bfinio
Expert
Posts: 366
Joined: Mon Aug 12, 2013 2:41 pm
Occupation: Science Buddies Staff

Re: Password Security: How easily can your password be hacked?

Postby bfinio » Mon Dec 04, 2017 3:22 pm

Ok - then you should be fine to use the len() function in your code, and save the result as a new variable that you can use instead of hard-coding the number.

josh2021
Posts: 9
Joined: Mon Nov 27, 2017 6:44 pm
Occupation: Student

Re: Password Security: How easily can your password be hacked?

Postby josh2021 » Mon Dec 04, 2017 4:03 pm

Ok, I'm a bit confused as I don't have a whole lot of prior programming experience.
I'm assuming I need to put len(wheel) under the line the defines the "wheel" variable, but I'm not exactly sure what I need to do after that.

bfinio
Expert
Posts: 366
Joined: Mon Aug 12, 2013 2:41 pm
Occupation: Science Buddies Staff

Re: Password Security: How easily can your password be hacked?

Postby bfinio » Mon Dec 04, 2017 4:38 pm

Josh - if you don't have a lot of prior programming experience, it might be good to take a step back and do some more basic Python tutorials that show you how to use variables and loops etc. This is kind of an advanced project if you haven't done much programming before. I can give you a really brief explanation here (but won't tell you exactly what changes to make to the code).

Here's a simple example. Let's say you want to write a program that adds two numbers and store them in a variable called "sum." If the sum is bigger than 10, then you print "Yay!". That program might look like this:

sum = 2 + 3
if sum > 10:
print("Yay!")

(note that the spacing gets messed up in the forums, that "print" statement should be indented 4 spaces).

In this program, the numbers 2, 3, and 10 are all hard-coded. That's bad if I'm going to be re-using those numbers in the rest of the program, because I'll have to change them in multiple places. I could do that using variables instead, like this:

x = 2
y = 3
z = 10
sum = x + y
if sum > z
print("Yay!")

Now - pretend that I have a longer program that uses 'z' in multiple locations - I only need to change the value of z once at the beginning.

So, given all that information - can you figure out how to save len(wheel) in a variable, and then use that variable in the if-statement instead of a hard-coded number?

HowardE
Posts: 496
Joined: Thu Nov 20, 2014 1:35 pm
Occupation: Science Buddies content developer

Re: Password Security: How easily can your password be hacked?

Postby HowardE » Mon Dec 04, 2017 6:42 pm

Ben (bfinio) was correct when he pointed out where you change that count, but he didn't explain why the code used a number in the first place. Python is an interpreted language, meaning that every single time the computer executes a line of your code it has to figure out what you mean The more functions you put in each line, the longer it takes. Part of the goal is to find as many passwords as you can but also to find them as fast as possible.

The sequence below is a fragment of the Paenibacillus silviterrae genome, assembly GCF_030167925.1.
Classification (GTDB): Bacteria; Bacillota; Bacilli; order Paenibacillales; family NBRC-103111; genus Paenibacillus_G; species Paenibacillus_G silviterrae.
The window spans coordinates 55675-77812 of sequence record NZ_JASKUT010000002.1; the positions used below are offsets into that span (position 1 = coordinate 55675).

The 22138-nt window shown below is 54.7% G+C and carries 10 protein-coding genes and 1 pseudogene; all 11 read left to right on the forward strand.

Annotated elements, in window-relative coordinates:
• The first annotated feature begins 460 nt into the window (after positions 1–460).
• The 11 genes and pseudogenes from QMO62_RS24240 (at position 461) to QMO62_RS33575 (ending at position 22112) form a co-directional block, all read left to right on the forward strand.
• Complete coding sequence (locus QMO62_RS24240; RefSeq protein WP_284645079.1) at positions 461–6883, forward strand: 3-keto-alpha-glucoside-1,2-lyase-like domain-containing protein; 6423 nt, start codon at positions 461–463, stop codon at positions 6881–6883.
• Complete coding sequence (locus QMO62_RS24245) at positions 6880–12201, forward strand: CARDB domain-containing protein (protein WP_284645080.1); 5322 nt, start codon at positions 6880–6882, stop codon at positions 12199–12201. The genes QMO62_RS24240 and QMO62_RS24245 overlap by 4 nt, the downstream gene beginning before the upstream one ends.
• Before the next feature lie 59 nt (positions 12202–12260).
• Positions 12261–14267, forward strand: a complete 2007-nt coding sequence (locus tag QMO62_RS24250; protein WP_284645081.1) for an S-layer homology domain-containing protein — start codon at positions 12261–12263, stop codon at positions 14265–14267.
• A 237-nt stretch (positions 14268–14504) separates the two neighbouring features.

You can use the length 84 in one of three ways:
1) Just use the number
2) Set the number into 'wheel_length' and use that
3) Use the len() function.

Consider the following hunk of code:

Code: Select all

import time

starttime = time.time()
for i in range(1,1000000):
      pass
endtime = time.time()
emptylooptime = 1000*(endtime - starttime)
print("One million empty loops took ",emptylooptime," milliseconds")

starttime = time.time()
for i in range(1,1000000):
      a = 84
endtime = time.time()
time1 = 1000*(endtime - starttime) - emptylooptime
print("One million operations took ",time1," milliseconds")

starttime = time.time()
wheel = "123456789012345678901234567890123456789012345678901234567890123456789012345678901234"
wheel_length = len(wheel)
for i in range(1,1000000):
      a = wheel_length
endtime = time.time()
time2 = 1000*(endtime - starttime) - emptylooptime
print("Using a variable, one million operations took ",time2," milliseconds")

starttime = time.time()
wheel = "123456789012345678901234567890123456789012345678901234567890123456789012345678901234"
for i in range(1,1000000):
      a = len(wheel)
endtime = time.time()
time3 = 1000*(endtime - starttime) - emptylooptime
print("Using len(), one million operations took ",time3," milliseconds")
print("Using the variable takes ",100*((time2/time1)-1),"% more time")
print("Using len() in the loop takes ",100*((time3/time1)-1),"% more time")


When you run it, you get something like this:

    One million empty loops took 51.98812484741211 milliseconds

    One million operations took 27.846813201904297 milliseconds
    Using a variable, one million operations took 45.683860778808594 milliseconds
    Using len(), one million operations took 99.29084777832031 milliseconds

    Using the variable takes 64.05417900991455 % more time
    Using len() in the loop takes 256.5609000154112 % more time

What this tells you is that it is measurably faster to simply replace the 62 with the new number. If you really don't want to, at least set it in a variable since that's less of a performance penalty than "if pass_wheel_array[i] > len(wheel):". Your testing time is going to be really long anyway with long passwords, so you might not want to make it worse than it has to be.


Return to “Grades 9-12: Math and Computer Science”